Examining the Long-term Association Between Neighborhood Socioeconomic Status and Obesity and Obesity-related Unhealthy Behaviors Among Children: Results From the Fragile Families and Child Wellbeing Study

Publication Year
2023

Type

Article
Abstract

Background
Literature has focused on neighborhood environments and their possible impacts on obesity and obesity-related behaviors. However, few longitudinal studies have examined the effect of neighborhood socioeconomic status (nSES) on childhood obesity.

Purpose
Investigate the longitudinal association between nSES and obesity and obesity-related unhealthy behaviors.

Methods
We obtained data from the Fragile Families and Child Wellbeing Study (N = 2,072). The main exposure was nSES (measured using an index of five variables representing wealth, income, education, and occupation from the Decennial Census 2000) at ages 3, 5, and 9. The outcome was children’s body mass index z-score (BMIz) at ages 5, 9, and 15. Three measures of obesity-related behaviors (i.e., child- or caregiver-reported soda/snack food intake, fast-food intake, and sedentary behaviors) at ages 5, 9, and 15 were included as mediators and outcomes. Cross-lagged path analyses were conducted.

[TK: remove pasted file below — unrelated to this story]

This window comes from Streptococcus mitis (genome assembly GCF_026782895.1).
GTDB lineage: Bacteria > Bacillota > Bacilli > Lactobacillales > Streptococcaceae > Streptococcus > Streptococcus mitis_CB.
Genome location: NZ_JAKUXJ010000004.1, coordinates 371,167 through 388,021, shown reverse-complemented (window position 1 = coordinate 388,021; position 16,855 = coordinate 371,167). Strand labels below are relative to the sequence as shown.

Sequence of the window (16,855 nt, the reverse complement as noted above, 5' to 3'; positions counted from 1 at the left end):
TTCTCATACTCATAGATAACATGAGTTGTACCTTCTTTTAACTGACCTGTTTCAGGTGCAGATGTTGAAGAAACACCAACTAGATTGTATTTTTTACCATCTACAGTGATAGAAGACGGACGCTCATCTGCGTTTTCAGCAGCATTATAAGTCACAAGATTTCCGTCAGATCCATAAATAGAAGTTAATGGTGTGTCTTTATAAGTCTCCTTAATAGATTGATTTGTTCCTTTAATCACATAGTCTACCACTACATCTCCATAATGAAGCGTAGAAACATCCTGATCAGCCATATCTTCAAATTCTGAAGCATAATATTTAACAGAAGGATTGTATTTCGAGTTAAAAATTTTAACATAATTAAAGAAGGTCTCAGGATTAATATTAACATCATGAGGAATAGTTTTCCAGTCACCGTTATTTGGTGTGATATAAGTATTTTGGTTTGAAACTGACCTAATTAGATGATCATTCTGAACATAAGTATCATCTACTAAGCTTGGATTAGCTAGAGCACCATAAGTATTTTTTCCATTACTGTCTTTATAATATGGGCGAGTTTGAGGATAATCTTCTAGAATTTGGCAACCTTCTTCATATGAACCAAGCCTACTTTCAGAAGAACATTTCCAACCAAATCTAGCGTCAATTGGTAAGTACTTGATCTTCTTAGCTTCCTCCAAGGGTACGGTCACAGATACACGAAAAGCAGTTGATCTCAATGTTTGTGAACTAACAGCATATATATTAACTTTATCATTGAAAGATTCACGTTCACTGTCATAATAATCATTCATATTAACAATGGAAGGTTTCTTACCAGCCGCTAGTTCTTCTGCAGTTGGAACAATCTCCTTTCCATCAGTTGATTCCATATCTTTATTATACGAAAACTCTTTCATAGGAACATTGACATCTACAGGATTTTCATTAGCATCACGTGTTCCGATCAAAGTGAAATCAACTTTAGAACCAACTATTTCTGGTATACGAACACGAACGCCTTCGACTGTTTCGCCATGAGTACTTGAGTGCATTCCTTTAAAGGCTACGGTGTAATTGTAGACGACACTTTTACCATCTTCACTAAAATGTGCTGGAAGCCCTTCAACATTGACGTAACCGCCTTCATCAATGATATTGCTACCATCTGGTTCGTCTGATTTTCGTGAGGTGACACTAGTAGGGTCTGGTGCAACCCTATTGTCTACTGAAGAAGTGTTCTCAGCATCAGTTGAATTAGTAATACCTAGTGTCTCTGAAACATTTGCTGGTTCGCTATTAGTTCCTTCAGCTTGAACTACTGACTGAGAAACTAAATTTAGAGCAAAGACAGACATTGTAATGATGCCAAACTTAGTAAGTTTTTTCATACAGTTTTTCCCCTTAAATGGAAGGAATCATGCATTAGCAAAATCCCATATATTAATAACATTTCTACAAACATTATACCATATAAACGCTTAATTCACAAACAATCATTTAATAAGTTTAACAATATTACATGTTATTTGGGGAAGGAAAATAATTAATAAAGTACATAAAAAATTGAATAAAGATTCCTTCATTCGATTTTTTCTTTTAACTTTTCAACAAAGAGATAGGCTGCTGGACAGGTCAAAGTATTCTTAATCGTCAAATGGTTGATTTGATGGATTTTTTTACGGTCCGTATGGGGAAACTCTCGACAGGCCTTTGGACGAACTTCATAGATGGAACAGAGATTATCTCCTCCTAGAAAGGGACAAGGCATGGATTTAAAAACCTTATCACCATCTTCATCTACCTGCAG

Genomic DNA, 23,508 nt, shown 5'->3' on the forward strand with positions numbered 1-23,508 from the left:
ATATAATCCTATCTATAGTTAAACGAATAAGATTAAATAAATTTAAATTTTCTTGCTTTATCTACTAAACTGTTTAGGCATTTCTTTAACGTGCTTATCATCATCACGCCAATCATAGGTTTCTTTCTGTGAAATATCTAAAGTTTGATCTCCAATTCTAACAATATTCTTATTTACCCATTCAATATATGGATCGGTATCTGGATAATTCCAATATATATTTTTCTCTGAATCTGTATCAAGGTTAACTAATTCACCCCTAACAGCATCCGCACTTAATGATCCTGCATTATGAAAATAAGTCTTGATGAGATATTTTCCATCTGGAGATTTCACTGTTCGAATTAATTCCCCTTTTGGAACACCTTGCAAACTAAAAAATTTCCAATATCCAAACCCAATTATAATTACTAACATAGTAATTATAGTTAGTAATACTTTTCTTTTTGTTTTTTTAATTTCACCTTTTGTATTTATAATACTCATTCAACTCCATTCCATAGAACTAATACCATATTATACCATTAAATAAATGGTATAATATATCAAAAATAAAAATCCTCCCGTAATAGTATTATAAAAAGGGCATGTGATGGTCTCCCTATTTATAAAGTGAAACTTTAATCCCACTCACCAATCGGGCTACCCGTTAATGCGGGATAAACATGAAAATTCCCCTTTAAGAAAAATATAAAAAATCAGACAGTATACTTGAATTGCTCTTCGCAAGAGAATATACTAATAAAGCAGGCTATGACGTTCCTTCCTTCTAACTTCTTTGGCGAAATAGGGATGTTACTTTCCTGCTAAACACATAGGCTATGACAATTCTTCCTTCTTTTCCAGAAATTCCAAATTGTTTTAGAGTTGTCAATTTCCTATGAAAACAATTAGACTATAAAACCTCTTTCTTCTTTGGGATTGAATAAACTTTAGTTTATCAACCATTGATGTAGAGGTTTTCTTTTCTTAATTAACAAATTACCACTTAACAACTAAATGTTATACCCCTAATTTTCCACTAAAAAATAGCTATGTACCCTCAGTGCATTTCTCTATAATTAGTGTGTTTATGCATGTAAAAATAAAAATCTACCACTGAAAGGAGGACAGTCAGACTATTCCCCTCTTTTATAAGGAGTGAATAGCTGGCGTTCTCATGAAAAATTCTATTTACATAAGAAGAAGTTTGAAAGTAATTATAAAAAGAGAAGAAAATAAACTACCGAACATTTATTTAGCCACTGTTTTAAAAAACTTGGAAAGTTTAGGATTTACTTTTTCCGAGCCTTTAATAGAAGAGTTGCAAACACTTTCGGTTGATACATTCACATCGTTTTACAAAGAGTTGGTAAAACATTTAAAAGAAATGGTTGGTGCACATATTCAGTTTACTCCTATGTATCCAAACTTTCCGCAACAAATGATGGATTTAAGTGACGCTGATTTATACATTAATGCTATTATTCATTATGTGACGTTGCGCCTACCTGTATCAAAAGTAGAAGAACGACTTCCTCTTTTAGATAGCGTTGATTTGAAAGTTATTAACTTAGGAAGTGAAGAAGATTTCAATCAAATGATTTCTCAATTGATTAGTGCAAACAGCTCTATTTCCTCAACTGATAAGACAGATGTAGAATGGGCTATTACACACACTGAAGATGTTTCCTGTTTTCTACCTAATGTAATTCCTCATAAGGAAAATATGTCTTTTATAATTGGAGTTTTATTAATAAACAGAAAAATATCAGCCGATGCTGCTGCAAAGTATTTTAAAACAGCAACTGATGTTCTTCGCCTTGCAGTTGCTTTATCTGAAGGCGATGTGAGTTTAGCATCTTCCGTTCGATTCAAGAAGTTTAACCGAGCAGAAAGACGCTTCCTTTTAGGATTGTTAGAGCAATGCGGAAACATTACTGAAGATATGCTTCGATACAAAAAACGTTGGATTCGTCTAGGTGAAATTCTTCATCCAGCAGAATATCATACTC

Results
Higher nSES at a previous wave was associated with consuming less soda/snack foods (βs = −0.15 to −0.11 [varying by ages], p < .05) and fast-food intake (βs = −0.21 to −0.14 [varying by ages], p < .01), and less frequent sedentary behaviors (βs = −0.14 to −0.06 [varying by ages], p < .01), but not with BMIz (βs = −0.08 to 0.05 [varying by ages], p > .05). Unhealthy behaviors did not mediate the nSES–BMIz association at alpha .05.

Conclusion
Health policies need to target low-socioeconomic neighborhoods to shape healthy lifestyles in children. To develop effective interventions, future research needs to examine comprehensive potential mediators like obesity-related parenting skills, home environments, and built and social environments on the risk of childhood obesity and obesity-related behaviors.

Publication Status
In Press
Journal
Annals of Behavioral Medicine
Volume
57
Issue
8
Pages
640-648